From left Mark Ivanir, Philip Seymour Hoffman, Catherine Keener and Christopher… (Entertainment One Films )
C-sharp minor — the mere words conjure up a sense of anxious edge, which is the feeling that drives "A Late Quartet." Starring Christopher Walken, Philip Seymour Hoffman, Catherine Keener and Mark Ivanir as the players, this is a chamber piece about chamber musicians that is set to Beethoven's emotional Opus 131 string quartet — in C-sharp minor.
As much as the movie is shaped by the piece — Opus 131 is a complex, demanding work — "A Late Quartet" is not really about the music. Director Yaron Zilberman, a chamber music fan, is using the intimate collaboration required of a string quartet to examine the way in which lives become dangerously entangled over time. The nature of a quartet creates a closed and at times claustrophobic universe that often works in the filmmaker's favor. But at times, it seems to constrain this exceptional acting ensemble, asked to play such a diverse and dissonant range of emotional notes.
The film, written by Zilberman and Seth Grossman, opens just as the Fugue String Quartet is about to begin its 25th season. Peter Mitchell (Walken), the group's revered cellist, is dealing with the death of his wife and a Parkinson's diagnosis that will end his playing. That cloud turns into a raging storm that threatens to not only divide the quartet, but destroy the very deep bonds between the musicians.
At risk is the long marriage between second violinist Robert Gelbart (Hoffman) and Juliette (Keener), known for her emotionally resonant viola. There are rising tensions as well between Robert and first violinist Daniel (Ivanir) when Robert dares to covet the first violin chair. There is Juliette's grief over Peter's illness — he raised her as his daughter after her parents died — and the suggestion that Daniel might actually be the man she loves.
As if those weren't complications enough, there is a budding relationship between Daniel and the Gelbarts' beautiful and talented daughter Alexandra (Imogen Poots). It is but one of the relationships in the film that is difficult to buy. The introduction of Robert's running partner, a gorgeous flamenco dancer (Liraz Charhi), becomes a credulity-straining problem as well.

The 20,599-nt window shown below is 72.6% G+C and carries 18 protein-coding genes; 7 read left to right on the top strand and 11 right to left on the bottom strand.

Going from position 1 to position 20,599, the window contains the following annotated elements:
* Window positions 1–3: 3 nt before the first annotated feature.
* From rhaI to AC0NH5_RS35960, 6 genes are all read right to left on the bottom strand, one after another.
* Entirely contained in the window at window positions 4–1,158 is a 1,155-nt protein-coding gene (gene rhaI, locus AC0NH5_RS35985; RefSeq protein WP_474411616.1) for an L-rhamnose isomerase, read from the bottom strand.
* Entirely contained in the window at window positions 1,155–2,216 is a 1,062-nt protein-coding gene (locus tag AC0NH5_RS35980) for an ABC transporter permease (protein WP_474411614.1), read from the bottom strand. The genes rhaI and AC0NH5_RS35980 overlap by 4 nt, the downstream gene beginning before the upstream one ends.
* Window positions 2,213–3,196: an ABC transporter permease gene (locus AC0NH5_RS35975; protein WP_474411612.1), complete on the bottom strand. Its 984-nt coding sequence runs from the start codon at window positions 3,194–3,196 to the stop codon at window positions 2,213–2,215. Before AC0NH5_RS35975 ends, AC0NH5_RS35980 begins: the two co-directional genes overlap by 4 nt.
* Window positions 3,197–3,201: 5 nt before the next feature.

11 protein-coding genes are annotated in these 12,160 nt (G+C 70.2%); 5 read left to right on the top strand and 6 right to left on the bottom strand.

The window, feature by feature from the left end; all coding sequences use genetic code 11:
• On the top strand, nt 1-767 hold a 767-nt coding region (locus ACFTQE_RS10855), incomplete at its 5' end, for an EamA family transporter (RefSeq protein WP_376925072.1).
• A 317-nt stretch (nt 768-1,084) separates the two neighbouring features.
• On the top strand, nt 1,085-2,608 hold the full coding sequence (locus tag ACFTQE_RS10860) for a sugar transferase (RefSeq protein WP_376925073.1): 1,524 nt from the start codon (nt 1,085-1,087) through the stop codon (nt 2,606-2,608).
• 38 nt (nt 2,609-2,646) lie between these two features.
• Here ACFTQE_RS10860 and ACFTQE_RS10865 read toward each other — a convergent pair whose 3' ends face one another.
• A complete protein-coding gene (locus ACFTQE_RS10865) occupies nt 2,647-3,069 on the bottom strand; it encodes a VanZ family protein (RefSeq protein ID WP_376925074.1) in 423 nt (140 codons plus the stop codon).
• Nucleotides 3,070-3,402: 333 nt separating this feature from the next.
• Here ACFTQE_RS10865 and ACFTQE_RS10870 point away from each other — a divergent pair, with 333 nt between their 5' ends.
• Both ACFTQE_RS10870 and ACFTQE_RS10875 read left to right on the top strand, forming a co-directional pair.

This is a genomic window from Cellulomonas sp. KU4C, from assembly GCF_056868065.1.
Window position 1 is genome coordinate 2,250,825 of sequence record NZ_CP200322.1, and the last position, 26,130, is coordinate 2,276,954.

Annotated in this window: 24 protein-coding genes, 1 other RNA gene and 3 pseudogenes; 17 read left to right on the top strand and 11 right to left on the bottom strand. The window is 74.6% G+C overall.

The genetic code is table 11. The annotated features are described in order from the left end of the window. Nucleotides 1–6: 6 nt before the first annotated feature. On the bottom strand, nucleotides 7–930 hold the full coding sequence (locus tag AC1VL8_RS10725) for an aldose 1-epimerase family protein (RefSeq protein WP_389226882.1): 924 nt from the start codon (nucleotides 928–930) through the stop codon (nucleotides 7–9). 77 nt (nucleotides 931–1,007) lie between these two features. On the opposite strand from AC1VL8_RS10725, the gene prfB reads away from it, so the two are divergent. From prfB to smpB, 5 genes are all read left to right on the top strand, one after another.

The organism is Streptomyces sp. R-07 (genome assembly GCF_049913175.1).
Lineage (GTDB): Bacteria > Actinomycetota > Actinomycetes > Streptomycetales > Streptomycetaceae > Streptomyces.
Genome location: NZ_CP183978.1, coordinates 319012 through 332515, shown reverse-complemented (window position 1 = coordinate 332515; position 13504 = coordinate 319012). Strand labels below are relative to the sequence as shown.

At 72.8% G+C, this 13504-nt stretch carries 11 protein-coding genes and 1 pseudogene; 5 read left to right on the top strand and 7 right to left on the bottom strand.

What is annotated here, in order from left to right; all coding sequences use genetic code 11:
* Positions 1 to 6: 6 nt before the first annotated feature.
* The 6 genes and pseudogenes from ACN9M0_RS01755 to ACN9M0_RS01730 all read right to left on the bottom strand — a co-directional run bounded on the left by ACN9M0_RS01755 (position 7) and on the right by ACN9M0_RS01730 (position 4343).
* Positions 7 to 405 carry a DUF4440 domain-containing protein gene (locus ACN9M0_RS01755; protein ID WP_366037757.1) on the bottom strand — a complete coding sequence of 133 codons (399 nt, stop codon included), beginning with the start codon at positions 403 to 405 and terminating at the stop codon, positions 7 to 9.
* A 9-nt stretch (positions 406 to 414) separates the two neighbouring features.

Hoffman, however, is completely invested in making you believe he is a world-class violinist, fitful in his second chair, and in that he is masterful as always. The strains in Robert and Juliette's marriage feel real enough, never better expressed than in the sniping quarrel they have in the back of a taxi — a whispered exchange with words spit out like spoiled fruit. The overly polite sparring is priceless.
Despite all the upheaval and multiple stories, the script is spare. The film is shot with a spareness as well, by director of photography Frederick Elmes, the lens lingering on the warm woods and exquisite lines of the instruments as often as the faces. The music itself is heart-wrenching, the esteemed Brentano String Quartet playing the Opus excerpts and the film's composer, Angelo Badalamenti, creating a score that complements Beethoven in remarkable ways.
But Zilberman's minimalistic approach fits the idea of the film better than it fits the actual film. It leaves this melancholy mood piece with some beautiful moments, but unlike Beethoven's work, "A Late Quartet" ultimately feels unfinished.
'A Late Quartet'
MPAA rating: R for language and some sexuality
Running time: 1 hour, 45 minutes
Playing: In selected theaters
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